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International Legal Subjectivity

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Chapter Summary

Modern international law has grown in scope and the number of actors but still considers the state the most important subject. This chapter analyses the international legal issue of the subjectivity of states dealing with the absence of effective government through the question of the extinction of the state in the absence of effective government and then examines in detail the main principles of sovereignty, non-force, non-intervention, and self-determination. The state as a subject of international law possesses two capacities: legal capacity and the capacity to act. External self-determination determines the international law subjectivity of states dealing with the absence of effective government because it is not the organisation of the state, but the people organised under the government that is the subject of public international law. The chapter discusses three arguments for interpreting the absence of effective government as such a threat.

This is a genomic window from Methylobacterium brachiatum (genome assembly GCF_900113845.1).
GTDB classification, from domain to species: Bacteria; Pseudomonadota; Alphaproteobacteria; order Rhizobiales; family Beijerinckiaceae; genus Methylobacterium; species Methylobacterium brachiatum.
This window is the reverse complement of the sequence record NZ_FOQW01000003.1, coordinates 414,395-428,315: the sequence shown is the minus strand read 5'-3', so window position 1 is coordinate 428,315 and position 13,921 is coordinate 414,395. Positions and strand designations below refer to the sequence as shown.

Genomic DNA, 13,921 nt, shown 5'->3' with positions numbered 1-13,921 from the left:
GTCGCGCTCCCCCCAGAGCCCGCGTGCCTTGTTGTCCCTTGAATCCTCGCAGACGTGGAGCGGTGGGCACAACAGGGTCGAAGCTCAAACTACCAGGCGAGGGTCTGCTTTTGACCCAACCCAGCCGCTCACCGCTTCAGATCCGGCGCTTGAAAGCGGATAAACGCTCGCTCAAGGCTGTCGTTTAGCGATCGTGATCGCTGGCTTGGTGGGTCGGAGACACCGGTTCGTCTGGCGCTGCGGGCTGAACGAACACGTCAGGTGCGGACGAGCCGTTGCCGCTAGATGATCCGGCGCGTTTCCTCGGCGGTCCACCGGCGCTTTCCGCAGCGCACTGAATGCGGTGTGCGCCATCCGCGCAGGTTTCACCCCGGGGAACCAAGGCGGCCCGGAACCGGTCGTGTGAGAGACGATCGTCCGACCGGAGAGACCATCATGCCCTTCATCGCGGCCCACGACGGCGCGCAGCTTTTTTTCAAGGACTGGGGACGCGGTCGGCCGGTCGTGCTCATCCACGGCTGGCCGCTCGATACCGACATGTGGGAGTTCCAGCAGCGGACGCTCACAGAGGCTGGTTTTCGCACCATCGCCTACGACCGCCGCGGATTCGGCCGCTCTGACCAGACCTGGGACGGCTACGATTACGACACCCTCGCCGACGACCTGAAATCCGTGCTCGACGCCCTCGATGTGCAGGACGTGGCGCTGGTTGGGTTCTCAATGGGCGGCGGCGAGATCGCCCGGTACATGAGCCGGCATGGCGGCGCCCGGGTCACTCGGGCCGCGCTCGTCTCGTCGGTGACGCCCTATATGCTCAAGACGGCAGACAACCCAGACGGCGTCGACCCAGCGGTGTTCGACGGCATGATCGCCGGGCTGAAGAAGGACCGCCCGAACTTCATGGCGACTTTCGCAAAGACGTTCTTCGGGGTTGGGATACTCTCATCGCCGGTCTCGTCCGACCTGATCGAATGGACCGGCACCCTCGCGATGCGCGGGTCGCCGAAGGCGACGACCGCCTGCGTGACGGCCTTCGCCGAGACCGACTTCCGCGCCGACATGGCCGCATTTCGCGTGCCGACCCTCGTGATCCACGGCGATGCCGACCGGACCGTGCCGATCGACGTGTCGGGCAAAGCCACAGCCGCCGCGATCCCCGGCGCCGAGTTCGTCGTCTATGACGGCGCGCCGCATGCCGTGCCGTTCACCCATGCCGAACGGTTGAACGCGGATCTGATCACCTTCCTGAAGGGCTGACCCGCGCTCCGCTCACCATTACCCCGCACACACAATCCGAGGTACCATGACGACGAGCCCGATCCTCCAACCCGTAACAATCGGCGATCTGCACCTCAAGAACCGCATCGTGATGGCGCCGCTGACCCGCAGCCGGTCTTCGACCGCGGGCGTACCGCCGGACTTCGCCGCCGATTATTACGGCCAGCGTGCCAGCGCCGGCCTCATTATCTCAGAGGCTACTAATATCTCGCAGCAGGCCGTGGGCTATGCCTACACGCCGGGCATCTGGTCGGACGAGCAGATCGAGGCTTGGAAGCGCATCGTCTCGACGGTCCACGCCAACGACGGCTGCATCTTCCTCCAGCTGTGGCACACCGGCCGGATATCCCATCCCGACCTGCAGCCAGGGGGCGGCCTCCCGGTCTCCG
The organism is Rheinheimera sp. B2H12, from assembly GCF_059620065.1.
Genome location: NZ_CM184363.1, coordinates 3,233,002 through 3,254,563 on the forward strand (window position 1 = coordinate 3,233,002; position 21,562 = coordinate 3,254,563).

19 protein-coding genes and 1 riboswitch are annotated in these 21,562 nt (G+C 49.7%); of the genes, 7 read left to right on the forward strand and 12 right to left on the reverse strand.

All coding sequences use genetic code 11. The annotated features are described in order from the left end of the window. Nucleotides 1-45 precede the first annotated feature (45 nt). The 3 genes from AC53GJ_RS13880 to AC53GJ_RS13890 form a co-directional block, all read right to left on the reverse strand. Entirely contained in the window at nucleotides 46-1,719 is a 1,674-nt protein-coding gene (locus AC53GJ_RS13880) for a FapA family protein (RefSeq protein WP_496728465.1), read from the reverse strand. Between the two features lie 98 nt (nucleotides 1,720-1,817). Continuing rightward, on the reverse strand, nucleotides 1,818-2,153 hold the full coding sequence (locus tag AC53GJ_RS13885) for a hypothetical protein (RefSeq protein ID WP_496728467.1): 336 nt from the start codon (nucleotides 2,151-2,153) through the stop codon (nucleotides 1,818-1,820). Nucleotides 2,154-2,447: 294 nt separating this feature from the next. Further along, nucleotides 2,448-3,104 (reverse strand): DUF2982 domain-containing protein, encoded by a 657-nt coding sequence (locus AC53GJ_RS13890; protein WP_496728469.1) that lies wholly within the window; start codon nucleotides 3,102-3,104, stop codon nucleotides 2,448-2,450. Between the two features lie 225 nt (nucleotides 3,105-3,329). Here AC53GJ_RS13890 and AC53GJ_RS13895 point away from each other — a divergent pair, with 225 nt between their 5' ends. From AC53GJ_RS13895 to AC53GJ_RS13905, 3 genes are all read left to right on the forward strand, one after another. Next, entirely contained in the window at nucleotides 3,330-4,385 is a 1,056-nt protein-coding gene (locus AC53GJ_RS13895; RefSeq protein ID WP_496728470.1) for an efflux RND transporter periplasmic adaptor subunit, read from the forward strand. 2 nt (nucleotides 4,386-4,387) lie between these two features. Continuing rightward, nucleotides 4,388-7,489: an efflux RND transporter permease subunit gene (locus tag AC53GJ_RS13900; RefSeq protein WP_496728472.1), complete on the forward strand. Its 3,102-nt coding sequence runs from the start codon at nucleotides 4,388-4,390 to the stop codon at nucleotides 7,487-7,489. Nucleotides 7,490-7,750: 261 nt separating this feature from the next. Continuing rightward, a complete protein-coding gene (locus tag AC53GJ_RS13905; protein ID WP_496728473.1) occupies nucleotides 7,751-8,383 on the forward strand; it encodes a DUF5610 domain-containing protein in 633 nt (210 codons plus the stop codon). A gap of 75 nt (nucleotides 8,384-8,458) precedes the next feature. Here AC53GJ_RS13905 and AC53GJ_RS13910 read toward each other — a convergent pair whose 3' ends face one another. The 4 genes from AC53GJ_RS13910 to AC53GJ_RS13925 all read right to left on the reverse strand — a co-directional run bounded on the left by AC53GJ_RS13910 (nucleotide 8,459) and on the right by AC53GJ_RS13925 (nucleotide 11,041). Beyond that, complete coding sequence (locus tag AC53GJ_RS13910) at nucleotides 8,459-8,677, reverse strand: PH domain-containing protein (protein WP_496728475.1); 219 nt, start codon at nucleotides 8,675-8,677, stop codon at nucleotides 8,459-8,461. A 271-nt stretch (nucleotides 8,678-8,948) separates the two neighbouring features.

Keywords: effective government; international legal subjectivity

10.1163/ej.9789004178120.i-272.23
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